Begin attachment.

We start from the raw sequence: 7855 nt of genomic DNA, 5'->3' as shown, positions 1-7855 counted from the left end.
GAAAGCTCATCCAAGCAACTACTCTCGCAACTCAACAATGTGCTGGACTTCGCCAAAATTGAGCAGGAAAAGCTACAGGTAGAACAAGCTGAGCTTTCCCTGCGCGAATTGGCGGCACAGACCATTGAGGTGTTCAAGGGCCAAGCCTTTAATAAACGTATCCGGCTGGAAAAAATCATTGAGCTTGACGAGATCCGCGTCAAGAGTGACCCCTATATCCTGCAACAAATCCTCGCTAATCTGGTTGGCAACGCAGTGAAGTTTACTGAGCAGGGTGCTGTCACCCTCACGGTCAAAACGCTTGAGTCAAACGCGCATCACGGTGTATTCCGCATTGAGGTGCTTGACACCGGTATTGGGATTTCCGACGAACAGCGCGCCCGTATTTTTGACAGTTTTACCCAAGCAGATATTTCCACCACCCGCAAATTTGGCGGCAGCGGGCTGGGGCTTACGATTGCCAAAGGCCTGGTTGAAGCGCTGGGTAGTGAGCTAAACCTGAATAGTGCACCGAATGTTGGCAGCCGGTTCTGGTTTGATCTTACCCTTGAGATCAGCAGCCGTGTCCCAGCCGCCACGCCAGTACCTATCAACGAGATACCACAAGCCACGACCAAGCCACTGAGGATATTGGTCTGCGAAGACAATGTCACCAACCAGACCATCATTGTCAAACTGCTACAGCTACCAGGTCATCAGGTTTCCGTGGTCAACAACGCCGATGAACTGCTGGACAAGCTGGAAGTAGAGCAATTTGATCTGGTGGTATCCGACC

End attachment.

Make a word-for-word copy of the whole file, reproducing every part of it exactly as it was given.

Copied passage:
We start from the raw sequence: 7855 nt of genomic DNA, 5'->3' as shown, positions 1-7855 counted from the left end.
GAAAGCTCATCCAAGCAACTACTCTCGCAACTCAACAATGTGCTGGACTTCGCCAAAATTGAGCAGGAAAAGCTACAGGTAGAACAAGCTGAGCTTTCCCTGCGCGAATTGGCGGCACAGACCATTGAGGTGTTCAAGGGCCAAGCCTTTAATAAACGTATCCGGCTGGAAAAAATCATTGAGCTTGACGAGATCCGCGTCAAGAGTGACCCCTATATCCTGCAACAAATCCTCGCTAATCTGGTTGGCAACGCAGTGAAGTTTACTGAGCAGGGTGCTGTCACCCTCACGGTCAAAACGCTTGAGTCAAACGCGCATCACGGTGTATTCCGCATTGAGGTGCTTGACACCGGTATTGGGATTTCCGACGAACAGCGCGCCCGTATTTTTGACAGTTTTACCCAAGCAGATATTTCCACCACCCGCAAATTTGGCGGCAGCGGGCTGGGGCTTACGATTGCCAAAGGCCTGGTTGAAGCGCTGGGTAGTGAGCTAAACCTGAATAGTGCACCGAATGTTGGCAGCCGGTTCTGGTTTGATCTTACCCTTGAGATCAGCAGCCGTGTCCCAGCCGCCACGCCAGTACCTATCAACGAGATACCACAAGCCACGACCAAGCCACTGAGGATATTGGTCTGCGAAGACAATGTCACCAACCAGACCATCATTGTCAAACTGCTACAGCTACCAGGTCATCAGGTTTCCGTGGTCAACAACGCCGATGAACTGCTGGACAAGCTGGAAGTAGAGCAATTTGATCTGGTGGTATCCGACC